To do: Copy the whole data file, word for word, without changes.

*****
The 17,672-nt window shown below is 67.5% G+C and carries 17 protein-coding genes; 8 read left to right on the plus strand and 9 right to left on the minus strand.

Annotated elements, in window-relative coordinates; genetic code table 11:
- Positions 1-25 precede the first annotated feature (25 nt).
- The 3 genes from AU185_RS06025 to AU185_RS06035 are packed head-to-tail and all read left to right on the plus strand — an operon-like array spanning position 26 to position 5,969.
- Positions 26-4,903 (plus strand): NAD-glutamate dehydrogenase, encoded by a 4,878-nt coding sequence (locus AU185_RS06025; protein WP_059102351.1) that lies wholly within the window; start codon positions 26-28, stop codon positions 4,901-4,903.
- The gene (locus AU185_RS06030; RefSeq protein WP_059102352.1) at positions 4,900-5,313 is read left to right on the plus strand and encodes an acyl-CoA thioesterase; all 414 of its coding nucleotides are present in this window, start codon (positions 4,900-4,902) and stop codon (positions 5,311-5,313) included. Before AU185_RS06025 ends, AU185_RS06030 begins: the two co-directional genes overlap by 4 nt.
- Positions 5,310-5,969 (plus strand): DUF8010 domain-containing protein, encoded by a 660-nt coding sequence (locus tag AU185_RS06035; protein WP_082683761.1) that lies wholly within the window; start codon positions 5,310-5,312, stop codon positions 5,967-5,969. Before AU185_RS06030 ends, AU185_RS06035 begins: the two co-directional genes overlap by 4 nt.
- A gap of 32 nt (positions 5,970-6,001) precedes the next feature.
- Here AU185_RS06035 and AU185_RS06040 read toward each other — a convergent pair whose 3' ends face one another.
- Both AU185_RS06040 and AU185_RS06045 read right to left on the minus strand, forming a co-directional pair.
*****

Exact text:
The 17,672-nt window shown below is 67.5% G+C and carries 17 protein-coding genes; 8 read left to right on the plus strand and 9 right to left on the minus strand.

Annotated elements, in window-relative coordinates; genetic code table 11:
- Positions 1-25 precede the first annotated feature (25 nt).
- The 3 genes from AU185_RS06025 to AU185_RS06035 are packed head-to-tail and all read left to right on the plus strand — an operon-like array spanning position 26 to position 5,969.
- Positions 26-4,903 (plus strand): NAD-glutamate dehydrogenase, encoded by a 4,878-nt coding sequence (locus AU185_RS06025; protein WP_059102351.1) that lies wholly within the window; start codon positions 26-28, stop codon positions 4,901-4,903.
- The gene (locus AU185_RS06030; RefSeq protein WP_059102352.1) at positions 4,900-5,313 is read left to right on the plus strand and encodes an acyl-CoA thioesterase; all 414 of its coding nucleotides are present in this window, start codon (positions 4,900-4,902) and stop codon (positions 5,311-5,313) included. Before AU185_RS06025 ends, AU185_RS06030 begins: the two co-directional genes overlap by 4 nt.
- Positions 5,310-5,969 (plus strand): DUF8010 domain-containing protein, encoded by a 660-nt coding sequence (locus tag AU185_RS06035; protein WP_082683761.1) that lies wholly within the window; start codon positions 5,310-5,312, stop codon positions 5,967-5,969. Before AU185_RS06030 ends, AU185_RS06035 begins: the two co-directional genes overlap by 4 nt.
- A gap of 32 nt (positions 5,970-6,001) precedes the next feature.
- Here AU185_RS06035 and AU185_RS06040 read toward each other — a convergent pair whose 3' ends face one another.
- Both AU185_RS06040 and AU185_RS06045 read right to left on the minus strand, forming a co-directional pair.